Deaths from the Arctic storm in the US rise to 22 |  International

Deaths from the Arctic storm in the US rise to 22 | International

The death toll from Storm Elliot, which has caused freezing temperatures in large areas of the Midwest and eastern United States, now rises to at least 22, after seven states in the North American country have confirmed deaths during the last hours. According to local media, such as Angeles Times, many of these people perished in traffic accidents or from frostbite trapped in their vehicles during the blizzard.

According to the information collected by the American television network CNN, eight people have died in Ohio -four of them in a chain crash that affected 50 cars-, three in Kansas, New York and Kentucky, two in Colorado and one in Missouri, Tennessee, and Wisconsin, respectively. The storm left more than 315,000 homes and businesses without electricity on Saturday, on Christmas Day Eve. Strong winds, sometimes covered in ice and snow, downed numerous power lines. In the days leading up to the weekend, the storm had knocked out power to more than 1.7 million homes in the US and Canada. The US media have reported that this Christmas is being the coldest since temperatures were recorded in the United States.

Elliot’s passage left thousands of people trying to reunite with their families without Christmas Eve, since some 4,900 flights were canceled this Saturday, according to data from the Flight Aware portal. These are in addition to the nearly 6,000 cancellations that occurred on Thursday, causing chaos and despair at several airports in the United States. For this Sunday, the cancellation of another 800 has been confirmed.

The storm is causing temperatures below zero since Thursday from Canada to Texas, as well as heavy snowfall, strong winds and rain in almost the entire territory. More than 240 million Americans, 70% of the country’s population, have been under a severe weather alert since that day, according to the National Weather Service (NWS). The last part of this body, from 9:45 p.m. on Saturday, in Spanish peninsular time, indicated that 3.9 million people remained under alert for a snow storm, in the midwest, northeast and northwest of the country.

The country has recorded lows of -48° Celsius in places like the northern Rocky Mountains, according to the NWS. The agency has described the storm as “once in a generation” and has forecast a “major anomalous storm” that will last through the Christmas weekend, with snow, strong winds and abnormally “dangerous” low temperatures.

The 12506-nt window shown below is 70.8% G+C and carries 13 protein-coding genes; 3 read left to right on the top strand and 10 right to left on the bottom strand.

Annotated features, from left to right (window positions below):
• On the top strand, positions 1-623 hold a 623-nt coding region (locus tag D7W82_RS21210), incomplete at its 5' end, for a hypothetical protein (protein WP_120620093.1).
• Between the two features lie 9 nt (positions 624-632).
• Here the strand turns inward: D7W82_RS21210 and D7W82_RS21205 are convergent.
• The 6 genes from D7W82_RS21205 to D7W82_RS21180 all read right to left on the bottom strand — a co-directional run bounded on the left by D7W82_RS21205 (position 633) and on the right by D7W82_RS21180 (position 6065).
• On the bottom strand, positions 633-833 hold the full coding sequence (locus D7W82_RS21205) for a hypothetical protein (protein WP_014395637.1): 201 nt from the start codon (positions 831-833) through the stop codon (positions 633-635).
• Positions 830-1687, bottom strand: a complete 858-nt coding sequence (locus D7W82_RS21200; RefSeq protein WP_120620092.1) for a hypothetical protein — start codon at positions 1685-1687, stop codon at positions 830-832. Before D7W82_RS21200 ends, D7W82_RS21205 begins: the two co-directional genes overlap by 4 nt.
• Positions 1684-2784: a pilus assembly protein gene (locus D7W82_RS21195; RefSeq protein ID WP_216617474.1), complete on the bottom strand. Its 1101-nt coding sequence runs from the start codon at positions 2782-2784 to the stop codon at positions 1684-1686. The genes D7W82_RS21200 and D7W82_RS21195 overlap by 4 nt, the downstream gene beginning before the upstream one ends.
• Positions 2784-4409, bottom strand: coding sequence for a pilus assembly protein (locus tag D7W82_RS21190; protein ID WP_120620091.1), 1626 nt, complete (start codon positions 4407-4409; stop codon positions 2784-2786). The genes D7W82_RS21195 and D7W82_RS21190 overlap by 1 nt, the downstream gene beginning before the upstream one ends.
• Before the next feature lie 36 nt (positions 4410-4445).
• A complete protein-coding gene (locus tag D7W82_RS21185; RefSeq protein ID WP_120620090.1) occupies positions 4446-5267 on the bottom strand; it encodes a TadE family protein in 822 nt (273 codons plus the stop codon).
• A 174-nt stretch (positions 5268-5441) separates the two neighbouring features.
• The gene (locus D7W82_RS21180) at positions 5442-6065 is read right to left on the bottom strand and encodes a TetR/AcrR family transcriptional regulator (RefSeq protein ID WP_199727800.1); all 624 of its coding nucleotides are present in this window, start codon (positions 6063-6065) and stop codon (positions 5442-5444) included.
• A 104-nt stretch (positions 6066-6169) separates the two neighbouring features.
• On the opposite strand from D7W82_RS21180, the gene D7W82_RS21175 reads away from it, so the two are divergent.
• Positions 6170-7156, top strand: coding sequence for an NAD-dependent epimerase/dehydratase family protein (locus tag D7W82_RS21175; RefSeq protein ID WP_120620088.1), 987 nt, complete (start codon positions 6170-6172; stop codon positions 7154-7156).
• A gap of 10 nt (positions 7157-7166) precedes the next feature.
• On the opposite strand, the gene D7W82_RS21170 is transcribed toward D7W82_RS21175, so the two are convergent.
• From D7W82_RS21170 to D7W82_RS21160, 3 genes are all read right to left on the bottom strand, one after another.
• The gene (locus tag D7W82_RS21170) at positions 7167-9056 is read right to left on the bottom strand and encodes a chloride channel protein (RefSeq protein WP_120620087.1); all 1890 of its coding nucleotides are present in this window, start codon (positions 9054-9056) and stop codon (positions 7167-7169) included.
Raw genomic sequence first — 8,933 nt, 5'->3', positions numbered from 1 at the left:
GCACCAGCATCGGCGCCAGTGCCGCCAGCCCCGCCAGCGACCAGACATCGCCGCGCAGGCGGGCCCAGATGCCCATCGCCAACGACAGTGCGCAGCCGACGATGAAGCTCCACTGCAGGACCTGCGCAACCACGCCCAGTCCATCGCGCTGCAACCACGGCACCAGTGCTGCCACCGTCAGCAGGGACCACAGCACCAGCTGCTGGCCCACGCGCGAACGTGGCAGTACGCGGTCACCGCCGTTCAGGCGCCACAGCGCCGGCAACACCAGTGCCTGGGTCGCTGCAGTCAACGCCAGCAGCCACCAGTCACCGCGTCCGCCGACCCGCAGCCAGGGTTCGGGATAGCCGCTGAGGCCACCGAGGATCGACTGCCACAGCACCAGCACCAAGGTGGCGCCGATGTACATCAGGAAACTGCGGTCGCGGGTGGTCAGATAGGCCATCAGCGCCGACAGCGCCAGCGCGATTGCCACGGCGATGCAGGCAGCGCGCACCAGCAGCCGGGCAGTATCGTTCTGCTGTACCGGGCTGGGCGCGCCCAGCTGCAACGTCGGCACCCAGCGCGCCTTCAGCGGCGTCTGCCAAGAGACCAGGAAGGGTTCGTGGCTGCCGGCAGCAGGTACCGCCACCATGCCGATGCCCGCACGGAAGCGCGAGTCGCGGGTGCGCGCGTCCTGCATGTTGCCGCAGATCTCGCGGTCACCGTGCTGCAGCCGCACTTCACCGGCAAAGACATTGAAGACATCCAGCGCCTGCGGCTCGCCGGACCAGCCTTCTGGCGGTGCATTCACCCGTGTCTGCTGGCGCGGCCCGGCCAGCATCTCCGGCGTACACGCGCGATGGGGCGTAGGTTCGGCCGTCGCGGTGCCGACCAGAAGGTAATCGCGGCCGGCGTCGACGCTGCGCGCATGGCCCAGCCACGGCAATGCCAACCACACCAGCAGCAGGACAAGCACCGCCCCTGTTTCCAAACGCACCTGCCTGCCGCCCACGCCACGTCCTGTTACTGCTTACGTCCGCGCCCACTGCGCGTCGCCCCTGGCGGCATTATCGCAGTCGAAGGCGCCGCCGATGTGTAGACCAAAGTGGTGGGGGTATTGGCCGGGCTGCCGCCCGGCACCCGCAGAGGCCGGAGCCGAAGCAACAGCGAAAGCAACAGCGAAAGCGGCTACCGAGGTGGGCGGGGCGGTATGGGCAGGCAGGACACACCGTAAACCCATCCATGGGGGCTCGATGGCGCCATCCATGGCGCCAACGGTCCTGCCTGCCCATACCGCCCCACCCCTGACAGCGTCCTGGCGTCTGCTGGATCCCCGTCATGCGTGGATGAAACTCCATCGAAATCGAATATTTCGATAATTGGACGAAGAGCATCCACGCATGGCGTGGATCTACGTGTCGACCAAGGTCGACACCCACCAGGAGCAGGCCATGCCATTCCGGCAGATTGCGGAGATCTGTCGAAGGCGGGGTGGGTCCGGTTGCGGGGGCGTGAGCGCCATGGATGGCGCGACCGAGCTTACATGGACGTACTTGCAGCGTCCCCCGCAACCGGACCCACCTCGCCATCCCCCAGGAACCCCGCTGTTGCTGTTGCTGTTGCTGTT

The NWS described as historic “the dangerous mass of unprecedented cold air” by an Arctic front that crossed the northwestern strip of the United States during Friday night, what is known as a polar vortex: a large mass of rotating cold air It usually circles the Arctic, but occasionally drifts south of the pole. Also Canada, accustomed to the snow and low temperatures of the season, faces extreme cold that is hitting the western provinces and that will spread to the east of the country in the coming hours.

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shelters for migrants

The weather phenomenon stretches from Nevada, part of Utah, California, Idaho, Oregon, and Wyoming, to the northern Midwest, the Great Lakes, and the central and northern Appalachians. Zero visibility, ice and blizzards had already been reported Saturday to have killed at least seven people in road accidents in Kentucky, Kansas and Oklahoma, while floodwaters forced their way across riverside communities in the central and eastern parts of the country. . Wheeling has been prohibited in some counties in upstate New York, reports from New York, María Antonia Sánchez-Vallejo. “People should stay home, not venture out on the roads,” Kentucky Governor Andy Beshear advised in a statement to CNN.

In El Paso (Texas), shelters were set up so that migrants arriving from Mexico could take refuge from the freezing temperatures, which reached almost -10º during midnight on Friday. The fear of suffering hypothermia, however, was less than the fear of immigration authorities and for this reason many refused to enter a center and opted to sleep in the open “wrapped in blankets,” a volunteer explained to Agence France Presse.

President Joe Biden warned Americans on Thursday to take the storm “extremely seriously” and to follow the recommendations of the authorities. “This is really a very serious weather alert. And it goes from Oklahoma to Wyoming, and from Wyoming to Maine. And there are real consequences, so I encourage everyone to follow the warnings of local authorities,” Biden told reporters at the White House. “This is not like the snowfall we used to see when we were little, it is very serious.”

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